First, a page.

Importance Of Attending An Open Day

I’ve blogged before about open days and briefly mentioned how it cemented my decision to come and study at Edge Hill University. Now that open days are coming around again, with the first one of the year occurring on June 16th, I thought it time to delve into that a little bit more.

Before I even thought about attending open days, I first had to narrow my choice of university down from All Of Them to just Some Of Them. So, when I was first looking at universities, my process was to start at the top of the university league tables for my course, biology, at thecompleteuniversityguide (other league tables are available) and work my way down, pulling out the universities that were high on the list yet had entry requirements within my predicted range. Next, I looked at the courses in my field offered by these universities and selected the universities that had courses with modules that interested me. This narrowed down my pool of options down from A Lot to A Few – Edge Hill being on that list.

Edge Hill was already fairly high on my list, ranking definitely in the top five based on module options, general location, and rankings alone. What really pushed me to commit to choosing Edge Hill University as my firm choice was attending an open day. If you’re capable of visiting Edge Hill for an open day (or an applicant day if you’re already committed to applying to Edge Hill), then I’d highly recommend it.

Visiting Edge Hill University for an open day allowed me to interact with the department and students first-hand, both of which filled me with hope about the university. The department talk about the course and facilities really showed that they cared about the subject and the people working and studying in their school.

What also comforted me about Edge Hill was Ormskirk, it felt familiar to me despite being a new town far from home. With a direct line to Liverpool, just 30 minutes away, Ormskirk is situated so that it’s its own microcosm but still has access to the wider world via public transport – something that resonated with me upon visiting.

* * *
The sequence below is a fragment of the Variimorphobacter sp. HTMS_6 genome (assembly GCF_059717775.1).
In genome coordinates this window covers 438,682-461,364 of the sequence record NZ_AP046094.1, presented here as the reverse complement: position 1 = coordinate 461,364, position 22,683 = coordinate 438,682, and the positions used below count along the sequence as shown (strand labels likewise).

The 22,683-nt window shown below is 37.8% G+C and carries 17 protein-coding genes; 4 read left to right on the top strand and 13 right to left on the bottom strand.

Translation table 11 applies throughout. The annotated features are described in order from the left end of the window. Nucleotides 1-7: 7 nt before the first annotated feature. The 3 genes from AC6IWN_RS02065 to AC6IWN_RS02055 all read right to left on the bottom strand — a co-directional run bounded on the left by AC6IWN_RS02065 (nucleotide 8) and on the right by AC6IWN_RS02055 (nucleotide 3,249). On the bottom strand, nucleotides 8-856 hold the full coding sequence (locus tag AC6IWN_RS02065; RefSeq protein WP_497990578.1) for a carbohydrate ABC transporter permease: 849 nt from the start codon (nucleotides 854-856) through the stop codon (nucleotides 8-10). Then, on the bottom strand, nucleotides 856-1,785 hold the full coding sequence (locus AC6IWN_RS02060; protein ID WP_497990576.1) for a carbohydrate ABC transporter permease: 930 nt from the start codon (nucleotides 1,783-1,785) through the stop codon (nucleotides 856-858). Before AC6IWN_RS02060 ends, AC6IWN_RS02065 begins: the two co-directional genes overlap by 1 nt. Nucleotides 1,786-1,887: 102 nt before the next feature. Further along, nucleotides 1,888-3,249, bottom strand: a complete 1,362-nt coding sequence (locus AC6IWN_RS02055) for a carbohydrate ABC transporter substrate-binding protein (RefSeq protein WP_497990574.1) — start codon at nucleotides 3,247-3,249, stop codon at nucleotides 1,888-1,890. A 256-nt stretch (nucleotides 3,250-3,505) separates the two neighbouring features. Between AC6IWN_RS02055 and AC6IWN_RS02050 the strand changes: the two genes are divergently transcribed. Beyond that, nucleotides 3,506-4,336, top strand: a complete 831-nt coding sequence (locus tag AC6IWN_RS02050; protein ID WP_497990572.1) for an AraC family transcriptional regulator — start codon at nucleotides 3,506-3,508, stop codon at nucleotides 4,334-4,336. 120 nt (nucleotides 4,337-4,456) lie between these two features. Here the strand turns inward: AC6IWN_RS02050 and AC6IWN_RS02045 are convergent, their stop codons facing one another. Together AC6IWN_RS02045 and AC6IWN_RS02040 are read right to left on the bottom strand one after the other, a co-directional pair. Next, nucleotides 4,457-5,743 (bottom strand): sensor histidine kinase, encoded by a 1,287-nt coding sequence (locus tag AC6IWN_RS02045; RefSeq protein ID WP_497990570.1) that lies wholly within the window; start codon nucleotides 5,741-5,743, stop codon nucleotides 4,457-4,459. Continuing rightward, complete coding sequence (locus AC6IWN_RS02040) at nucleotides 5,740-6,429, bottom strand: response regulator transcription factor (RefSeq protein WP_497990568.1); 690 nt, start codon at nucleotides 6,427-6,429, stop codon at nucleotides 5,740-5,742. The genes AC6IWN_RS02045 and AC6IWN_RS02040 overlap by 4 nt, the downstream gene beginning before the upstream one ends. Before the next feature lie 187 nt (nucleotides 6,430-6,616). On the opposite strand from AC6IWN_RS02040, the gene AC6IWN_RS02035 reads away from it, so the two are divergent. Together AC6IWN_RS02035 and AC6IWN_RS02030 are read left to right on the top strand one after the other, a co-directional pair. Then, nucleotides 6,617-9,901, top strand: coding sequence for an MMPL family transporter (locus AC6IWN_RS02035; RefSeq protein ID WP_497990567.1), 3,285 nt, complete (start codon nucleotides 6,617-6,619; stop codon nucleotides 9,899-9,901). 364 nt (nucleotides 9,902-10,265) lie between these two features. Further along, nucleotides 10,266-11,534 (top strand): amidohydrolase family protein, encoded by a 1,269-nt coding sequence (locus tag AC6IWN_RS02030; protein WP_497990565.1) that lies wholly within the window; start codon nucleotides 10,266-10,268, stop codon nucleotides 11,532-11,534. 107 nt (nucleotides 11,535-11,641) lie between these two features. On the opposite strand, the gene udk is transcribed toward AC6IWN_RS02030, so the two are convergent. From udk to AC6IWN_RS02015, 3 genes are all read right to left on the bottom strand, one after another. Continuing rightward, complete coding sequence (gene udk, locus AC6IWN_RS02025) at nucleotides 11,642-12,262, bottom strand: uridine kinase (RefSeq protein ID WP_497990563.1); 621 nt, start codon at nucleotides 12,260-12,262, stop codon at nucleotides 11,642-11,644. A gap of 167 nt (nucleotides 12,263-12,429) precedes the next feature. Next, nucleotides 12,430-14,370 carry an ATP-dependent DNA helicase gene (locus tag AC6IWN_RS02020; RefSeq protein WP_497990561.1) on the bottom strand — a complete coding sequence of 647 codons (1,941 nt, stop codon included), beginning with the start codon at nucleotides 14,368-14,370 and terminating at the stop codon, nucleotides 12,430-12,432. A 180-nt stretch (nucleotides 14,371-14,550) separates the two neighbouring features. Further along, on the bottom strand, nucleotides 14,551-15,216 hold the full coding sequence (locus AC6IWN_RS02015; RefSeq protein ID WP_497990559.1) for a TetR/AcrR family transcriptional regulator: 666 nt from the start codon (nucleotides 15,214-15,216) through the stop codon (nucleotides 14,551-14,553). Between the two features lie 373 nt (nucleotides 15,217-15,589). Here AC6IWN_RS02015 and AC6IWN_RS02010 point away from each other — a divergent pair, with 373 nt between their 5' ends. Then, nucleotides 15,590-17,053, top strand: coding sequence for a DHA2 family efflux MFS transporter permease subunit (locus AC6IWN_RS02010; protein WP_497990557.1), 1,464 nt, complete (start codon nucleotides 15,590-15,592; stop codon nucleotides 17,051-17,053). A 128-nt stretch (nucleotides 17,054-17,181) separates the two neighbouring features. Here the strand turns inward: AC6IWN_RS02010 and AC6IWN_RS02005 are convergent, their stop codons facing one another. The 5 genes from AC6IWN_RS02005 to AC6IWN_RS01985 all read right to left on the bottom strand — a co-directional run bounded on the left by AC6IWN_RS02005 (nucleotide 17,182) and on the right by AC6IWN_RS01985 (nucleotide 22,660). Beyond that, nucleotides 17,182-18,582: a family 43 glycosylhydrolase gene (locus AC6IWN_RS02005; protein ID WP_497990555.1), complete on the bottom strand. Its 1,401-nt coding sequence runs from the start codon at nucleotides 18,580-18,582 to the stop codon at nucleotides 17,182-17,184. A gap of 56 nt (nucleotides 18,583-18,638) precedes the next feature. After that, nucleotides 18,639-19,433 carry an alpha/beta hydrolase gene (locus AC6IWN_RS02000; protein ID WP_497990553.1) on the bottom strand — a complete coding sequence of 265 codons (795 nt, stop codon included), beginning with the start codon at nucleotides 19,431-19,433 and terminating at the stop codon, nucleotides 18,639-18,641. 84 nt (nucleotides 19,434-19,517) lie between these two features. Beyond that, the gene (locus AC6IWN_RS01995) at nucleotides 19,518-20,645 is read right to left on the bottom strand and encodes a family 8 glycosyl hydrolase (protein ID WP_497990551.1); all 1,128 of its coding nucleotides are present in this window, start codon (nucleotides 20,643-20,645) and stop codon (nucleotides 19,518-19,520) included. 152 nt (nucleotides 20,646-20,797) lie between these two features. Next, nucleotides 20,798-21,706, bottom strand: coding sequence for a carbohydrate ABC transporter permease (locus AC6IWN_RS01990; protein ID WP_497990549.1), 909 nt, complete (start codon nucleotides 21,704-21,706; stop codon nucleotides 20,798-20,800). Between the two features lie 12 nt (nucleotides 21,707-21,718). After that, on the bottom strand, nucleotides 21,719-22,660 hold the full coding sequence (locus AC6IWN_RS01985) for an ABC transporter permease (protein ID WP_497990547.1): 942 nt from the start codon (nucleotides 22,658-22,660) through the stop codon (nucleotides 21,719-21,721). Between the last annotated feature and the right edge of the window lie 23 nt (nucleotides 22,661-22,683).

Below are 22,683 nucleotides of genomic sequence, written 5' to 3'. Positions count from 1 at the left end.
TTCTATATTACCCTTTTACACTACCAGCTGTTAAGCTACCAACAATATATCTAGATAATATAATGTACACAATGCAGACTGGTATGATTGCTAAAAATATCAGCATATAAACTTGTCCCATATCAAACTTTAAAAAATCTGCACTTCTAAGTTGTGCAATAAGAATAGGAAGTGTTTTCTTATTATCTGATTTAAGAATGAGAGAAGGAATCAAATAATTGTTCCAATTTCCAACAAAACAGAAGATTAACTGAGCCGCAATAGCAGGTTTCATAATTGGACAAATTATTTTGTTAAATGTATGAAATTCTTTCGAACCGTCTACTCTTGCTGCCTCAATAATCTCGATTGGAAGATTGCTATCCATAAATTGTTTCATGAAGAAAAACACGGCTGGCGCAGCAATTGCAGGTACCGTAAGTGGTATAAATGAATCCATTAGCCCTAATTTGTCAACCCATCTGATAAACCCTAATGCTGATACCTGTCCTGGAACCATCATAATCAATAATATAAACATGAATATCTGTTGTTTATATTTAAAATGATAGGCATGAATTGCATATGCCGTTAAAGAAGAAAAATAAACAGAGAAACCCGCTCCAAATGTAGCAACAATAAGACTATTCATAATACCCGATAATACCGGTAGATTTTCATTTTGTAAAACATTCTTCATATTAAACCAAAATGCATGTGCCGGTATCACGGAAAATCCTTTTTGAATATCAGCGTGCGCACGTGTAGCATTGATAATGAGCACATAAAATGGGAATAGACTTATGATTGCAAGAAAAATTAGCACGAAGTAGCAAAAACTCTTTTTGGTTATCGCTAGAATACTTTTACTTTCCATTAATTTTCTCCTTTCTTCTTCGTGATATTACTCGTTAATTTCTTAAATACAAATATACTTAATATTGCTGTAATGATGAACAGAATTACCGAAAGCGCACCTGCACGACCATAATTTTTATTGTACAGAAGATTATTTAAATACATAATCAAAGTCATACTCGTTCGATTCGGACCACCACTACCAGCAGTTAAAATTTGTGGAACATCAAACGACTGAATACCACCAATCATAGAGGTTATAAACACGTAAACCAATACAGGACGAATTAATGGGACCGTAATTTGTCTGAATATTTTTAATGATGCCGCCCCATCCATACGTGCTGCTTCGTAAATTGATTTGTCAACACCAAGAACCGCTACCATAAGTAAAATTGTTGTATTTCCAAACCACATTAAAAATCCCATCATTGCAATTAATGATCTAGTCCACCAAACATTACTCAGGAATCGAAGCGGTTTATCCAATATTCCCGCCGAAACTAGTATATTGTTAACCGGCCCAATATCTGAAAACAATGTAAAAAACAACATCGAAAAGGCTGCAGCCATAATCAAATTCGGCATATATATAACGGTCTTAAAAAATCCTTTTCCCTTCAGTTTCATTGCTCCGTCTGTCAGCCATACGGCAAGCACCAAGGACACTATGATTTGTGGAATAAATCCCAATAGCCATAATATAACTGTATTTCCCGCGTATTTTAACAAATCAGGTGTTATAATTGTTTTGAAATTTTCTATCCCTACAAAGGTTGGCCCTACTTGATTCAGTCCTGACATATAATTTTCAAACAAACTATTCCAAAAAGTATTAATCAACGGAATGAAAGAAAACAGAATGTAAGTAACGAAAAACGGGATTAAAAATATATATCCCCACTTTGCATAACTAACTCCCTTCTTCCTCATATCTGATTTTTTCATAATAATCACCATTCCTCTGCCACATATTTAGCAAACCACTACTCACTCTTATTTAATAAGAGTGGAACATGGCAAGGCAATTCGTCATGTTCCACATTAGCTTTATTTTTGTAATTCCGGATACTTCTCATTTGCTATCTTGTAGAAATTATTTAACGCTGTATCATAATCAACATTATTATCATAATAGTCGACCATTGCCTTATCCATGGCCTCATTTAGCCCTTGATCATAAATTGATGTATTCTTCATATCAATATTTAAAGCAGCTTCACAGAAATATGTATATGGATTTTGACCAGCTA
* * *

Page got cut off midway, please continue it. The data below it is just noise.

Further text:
Applicant Visit Days Ahoy!

With the beginning of February comes the Applicant Visit Days, typically held between now and March/April, non-interviewing applicants will soon receive notice of these wonderful days – maybe you already have! Although I personally did not attend an applicant visit day for Biology, I have worked for the Biology Department as an Applicant Visit Day Helper, therefore I know a little something about what goes down on one of these visit days.

The Edge Hill University Biology Department is home to many sub-disciplines, from ecology to human biology – despite this, students from different courses will certainly overlap both in the common first year and in shared modules. In account of this, the Applicant Visit Day has an introductory talk given to the cohort as a whole, as well as area specific activities with a focus on either ecology, human biology, or genetics, for example. When I worked the Applicant Visit Day last year, I supervised the ecology taster session – and introduction to invertebrate ecology and identification, using keys and microscopes. Also part of the Biology section on Applicant Visit Days is the building tour, where you get a better look at the labs and equipment available to use once you begin studying with us. With the opening of the Tech Hub and the top floor lab, there’s even more space and equipment to use!

The Biosciences building for Biology at Edge Hill

I have also worked for the Money Advice Team on applicant visit days, as a Money Buddy, positioned in The Hub. The Money Advice Team hold presentations on student finance, as well as budgeting – particularly from a student’s point of view (hence the Money Buddies). My role was to speak to potential future students about financial help offered by EHU as well as budgeting advice.